Death penalty looms over NYC bike path attack jury selection
NEW YORK (AP) — About 200 potential jurors for the trial of a man charged with killing eight people on a New York City bike path in a terror attack filled out questionnaires Thursday posing questions about the death penalty in a case in which the U.S. Justice Department still has not indicated if it will seek death if there is a conviction.
The questionnaires handed to people sworn in Thursday in Manhattan federal court will be used to help choose 12 jurors and six alternates for the Oct. 11 trial of Sayfullo Saipov.
Saipov, who has pleaded not guilty, was charged in the Oct. 31, 2017, attack after he emerged from a truck that struck numerous pedestrians with a pellet gun and a paintball gun and shouted an Arabic phrase, “Allahu Akbar,” meaning “God is Great.” He was shot by a police officer and arrested at the scene along the West Side Highway.
Saipov was not in court Thursday as Judge Vernon S. Broderick addressed the potential jurors for about 20 minutes. He described the jury selection process and the charges Saipov faces while emphasizing that the defendant was presumed innocent unless proven otherwise.
Once prospective jurors finished the questionnaires, they were allowed to leave and were told they would be informed at a later point if they should return on Oct. 11, when oral questioning of potential jurors will begin.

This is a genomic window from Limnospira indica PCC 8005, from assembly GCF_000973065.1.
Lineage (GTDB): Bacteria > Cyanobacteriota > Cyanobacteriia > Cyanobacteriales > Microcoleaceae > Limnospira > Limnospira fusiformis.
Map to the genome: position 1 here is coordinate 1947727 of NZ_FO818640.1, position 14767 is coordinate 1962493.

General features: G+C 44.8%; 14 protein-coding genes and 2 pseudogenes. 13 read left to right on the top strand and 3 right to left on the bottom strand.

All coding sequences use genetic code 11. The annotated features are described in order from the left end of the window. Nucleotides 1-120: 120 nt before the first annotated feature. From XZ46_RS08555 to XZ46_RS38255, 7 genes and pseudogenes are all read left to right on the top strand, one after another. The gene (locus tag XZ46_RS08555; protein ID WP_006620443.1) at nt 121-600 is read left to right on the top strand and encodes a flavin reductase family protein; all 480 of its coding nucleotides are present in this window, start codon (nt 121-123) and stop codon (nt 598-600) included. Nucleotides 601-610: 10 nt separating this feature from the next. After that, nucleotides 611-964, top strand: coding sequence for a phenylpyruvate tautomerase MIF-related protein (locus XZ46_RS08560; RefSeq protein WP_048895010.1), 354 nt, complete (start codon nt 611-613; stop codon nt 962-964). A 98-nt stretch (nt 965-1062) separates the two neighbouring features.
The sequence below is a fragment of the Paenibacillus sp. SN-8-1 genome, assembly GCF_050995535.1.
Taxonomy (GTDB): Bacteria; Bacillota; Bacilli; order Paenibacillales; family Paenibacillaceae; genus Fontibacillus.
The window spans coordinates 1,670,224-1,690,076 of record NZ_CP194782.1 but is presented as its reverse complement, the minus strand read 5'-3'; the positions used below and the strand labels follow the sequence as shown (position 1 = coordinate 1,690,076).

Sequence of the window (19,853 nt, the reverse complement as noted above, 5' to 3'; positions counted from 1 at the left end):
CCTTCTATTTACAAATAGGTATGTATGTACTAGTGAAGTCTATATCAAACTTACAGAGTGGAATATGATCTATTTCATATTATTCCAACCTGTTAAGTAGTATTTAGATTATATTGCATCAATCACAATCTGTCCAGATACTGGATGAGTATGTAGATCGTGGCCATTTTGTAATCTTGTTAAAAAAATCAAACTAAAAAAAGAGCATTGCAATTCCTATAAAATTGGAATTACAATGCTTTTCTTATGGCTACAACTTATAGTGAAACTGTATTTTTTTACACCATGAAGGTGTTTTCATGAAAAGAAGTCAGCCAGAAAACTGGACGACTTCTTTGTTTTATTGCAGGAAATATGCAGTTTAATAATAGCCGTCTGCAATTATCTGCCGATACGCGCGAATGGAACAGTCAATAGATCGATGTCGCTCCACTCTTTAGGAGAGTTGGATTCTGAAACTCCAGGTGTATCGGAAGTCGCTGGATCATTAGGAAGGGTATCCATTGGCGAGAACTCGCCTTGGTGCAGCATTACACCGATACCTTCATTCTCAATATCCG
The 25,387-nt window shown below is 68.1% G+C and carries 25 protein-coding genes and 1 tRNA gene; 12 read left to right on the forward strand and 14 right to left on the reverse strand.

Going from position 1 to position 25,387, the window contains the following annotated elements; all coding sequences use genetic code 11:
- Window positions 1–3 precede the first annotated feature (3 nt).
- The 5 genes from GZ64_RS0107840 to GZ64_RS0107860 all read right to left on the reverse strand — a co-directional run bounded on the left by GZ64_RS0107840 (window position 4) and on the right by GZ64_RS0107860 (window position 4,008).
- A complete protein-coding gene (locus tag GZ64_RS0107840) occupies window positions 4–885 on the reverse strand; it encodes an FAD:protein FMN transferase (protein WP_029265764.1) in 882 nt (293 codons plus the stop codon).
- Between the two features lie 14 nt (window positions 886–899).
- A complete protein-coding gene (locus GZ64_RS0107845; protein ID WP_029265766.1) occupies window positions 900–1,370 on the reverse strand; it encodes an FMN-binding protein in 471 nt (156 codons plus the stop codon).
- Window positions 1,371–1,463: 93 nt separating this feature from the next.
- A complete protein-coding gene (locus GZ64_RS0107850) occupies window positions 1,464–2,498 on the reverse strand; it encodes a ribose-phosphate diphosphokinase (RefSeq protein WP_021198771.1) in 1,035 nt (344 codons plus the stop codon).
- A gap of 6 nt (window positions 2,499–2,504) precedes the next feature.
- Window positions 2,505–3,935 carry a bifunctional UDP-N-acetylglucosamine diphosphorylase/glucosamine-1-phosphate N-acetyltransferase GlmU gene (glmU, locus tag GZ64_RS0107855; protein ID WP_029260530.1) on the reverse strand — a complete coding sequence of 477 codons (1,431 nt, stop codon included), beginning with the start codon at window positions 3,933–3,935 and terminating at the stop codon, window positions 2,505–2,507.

Broderick told them that if Saipov was convicted, a separate “punishment phase” of the trial would occur in which the jurors would be asked to decide whether Saipov should spend life in prison or be executed. Unless they unanimously chose death, the sentence would be life in prison, Broderick said.
He said a penalty phase to the trial could extend it until the end of January and jurors should be ready to serve that long.
Before August has ended, about 800 prospective jurors will have answered the 140 written questions, including one that asked if once “a personal and reasoned moral decision about the appropriate sentence” had been reached, “will you be able to stand by your decision even if one or more of your fellow jurors may disagree with your personal decision about the appropriate penalty?”
At a hearing Wednesday, Assistant U.S. Attorney Amanda Houle told the judge Manhattan prosecutors are continuing to provide information to Justice Department officials in Washington as the United States decides whether to seek the death penalty if the jury convicts.
She said her office has requested that a final decision be made before the trial starts.
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